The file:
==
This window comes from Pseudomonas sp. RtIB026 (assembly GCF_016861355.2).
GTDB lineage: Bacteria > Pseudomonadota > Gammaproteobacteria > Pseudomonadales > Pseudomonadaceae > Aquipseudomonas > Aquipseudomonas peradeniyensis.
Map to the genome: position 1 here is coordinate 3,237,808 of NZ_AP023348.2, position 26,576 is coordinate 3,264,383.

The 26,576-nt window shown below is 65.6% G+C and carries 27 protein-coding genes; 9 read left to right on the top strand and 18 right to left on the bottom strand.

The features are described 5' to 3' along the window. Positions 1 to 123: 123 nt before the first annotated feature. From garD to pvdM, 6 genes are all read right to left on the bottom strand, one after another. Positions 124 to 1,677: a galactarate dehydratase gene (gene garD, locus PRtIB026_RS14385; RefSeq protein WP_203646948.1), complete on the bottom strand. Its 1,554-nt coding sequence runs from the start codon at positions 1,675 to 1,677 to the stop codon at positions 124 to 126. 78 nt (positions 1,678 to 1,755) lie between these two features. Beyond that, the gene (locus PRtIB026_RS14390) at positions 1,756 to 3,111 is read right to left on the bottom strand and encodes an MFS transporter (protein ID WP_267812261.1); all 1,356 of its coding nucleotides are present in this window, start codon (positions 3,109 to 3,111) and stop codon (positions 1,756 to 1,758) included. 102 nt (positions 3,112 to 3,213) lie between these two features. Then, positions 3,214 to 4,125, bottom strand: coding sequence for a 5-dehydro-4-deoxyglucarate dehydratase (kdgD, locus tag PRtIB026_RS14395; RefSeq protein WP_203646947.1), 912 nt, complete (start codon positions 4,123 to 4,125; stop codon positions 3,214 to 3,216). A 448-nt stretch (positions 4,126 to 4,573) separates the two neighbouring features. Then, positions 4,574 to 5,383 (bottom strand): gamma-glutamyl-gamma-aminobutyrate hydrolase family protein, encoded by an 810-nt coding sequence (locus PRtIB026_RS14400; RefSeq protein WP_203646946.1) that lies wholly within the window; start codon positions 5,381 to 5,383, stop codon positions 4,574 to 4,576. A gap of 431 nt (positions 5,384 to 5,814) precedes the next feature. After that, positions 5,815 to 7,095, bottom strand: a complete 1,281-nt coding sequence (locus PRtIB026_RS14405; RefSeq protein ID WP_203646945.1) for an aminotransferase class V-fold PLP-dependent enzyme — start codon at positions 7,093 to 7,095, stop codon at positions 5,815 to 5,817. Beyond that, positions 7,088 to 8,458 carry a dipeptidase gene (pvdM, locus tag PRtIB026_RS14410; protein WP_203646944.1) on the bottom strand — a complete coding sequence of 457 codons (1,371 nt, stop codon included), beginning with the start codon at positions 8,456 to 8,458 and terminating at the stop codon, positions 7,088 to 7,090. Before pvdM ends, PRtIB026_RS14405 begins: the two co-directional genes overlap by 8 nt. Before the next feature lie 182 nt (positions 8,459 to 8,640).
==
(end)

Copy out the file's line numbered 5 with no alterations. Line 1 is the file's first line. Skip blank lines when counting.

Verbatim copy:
The features are described 5' to 3' along the window. Positions 1 to 123: 123 nt before the first annotated feature. From garD to pvdM, 6 genes are all read right to left on the bottom strand, one after another. Positions 124 to 1,677: a galactarate dehydratase gene (gene garD, locus PRtIB026_RS14385; RefSeq protein WP_203646948.1), complete on the bottom strand. Its 1,554-nt coding sequence runs from the start codon at positions 1,675 to 1,677 to the stop codon at positions 124 to 126. 78 nt (positions 1,678 to 1,755) lie between these two features. Beyond that, the gene (locus PRtIB026_RS14390) at positions 1,756 to 3,111 is read right to left on the bottom strand and encodes an MFS transporter (protein ID WP_267812261.1); all 1,356 of its coding nucleotides are present in this window, start codon (positions 3,109 to 3,111) and stop codon (positions 1,756 to 1,758) included. 102 nt (positions 3,112 to 3,213) lie between these two features. Then, positions 3,214 to 4,125, bottom strand: coding sequence for a 5-dehydro-4-deoxyglucarate dehydratase (kdgD, locus tag PRtIB026_RS14395; RefSeq protein WP_203646947.1), 912 nt, complete (start codon positions 4,123 to 4,125; stop codon positions 3,214 to 3,216). A 448-nt stretch (positions 4,126 to 4,573) separates the two neighbouring features. Then, positions 4,574 to 5,383 (bottom strand): gamma-glutamyl-gamma-aminobutyrate hydrolase family protein, encoded by an 810-nt coding sequence (locus PRtIB026_RS14400; RefSeq protein WP_203646946.1) that lies wholly within the window; start codon positions 5,381 to 5,383, stop codon positions 4,574 to 4,576. A gap of 431 nt (positions 5,384 to 5,814) precedes the next feature. After that, positions 5,815 to 7,095, bottom strand: a complete 1,281-nt coding sequence (locus PRtIB026_RS14405; RefSeq protein ID WP_203646945.1) for an aminotransferase class V-fold PLP-dependent enzyme — start codon at positions 7,093 to 7,095, stop codon at positions 5,815 to 5,817. Beyond that, positions 7,088 to 8,458 carry a dipeptidase gene (pvdM, locus tag PRtIB026_RS14410; protein WP_203646944.1) on the bottom strand — a complete coding sequence of 457 codons (1,371 nt, stop codon included), beginning with the start codon at positions 8,456 to 8,458 and terminating at the stop codon, positions 7,088 to 7,090. Before pvdM ends, PRtIB026_RS14405 begins: the two co-directional genes overlap by 8 nt. Before the next feature lie 182 nt (positions 8,459 to 8,640).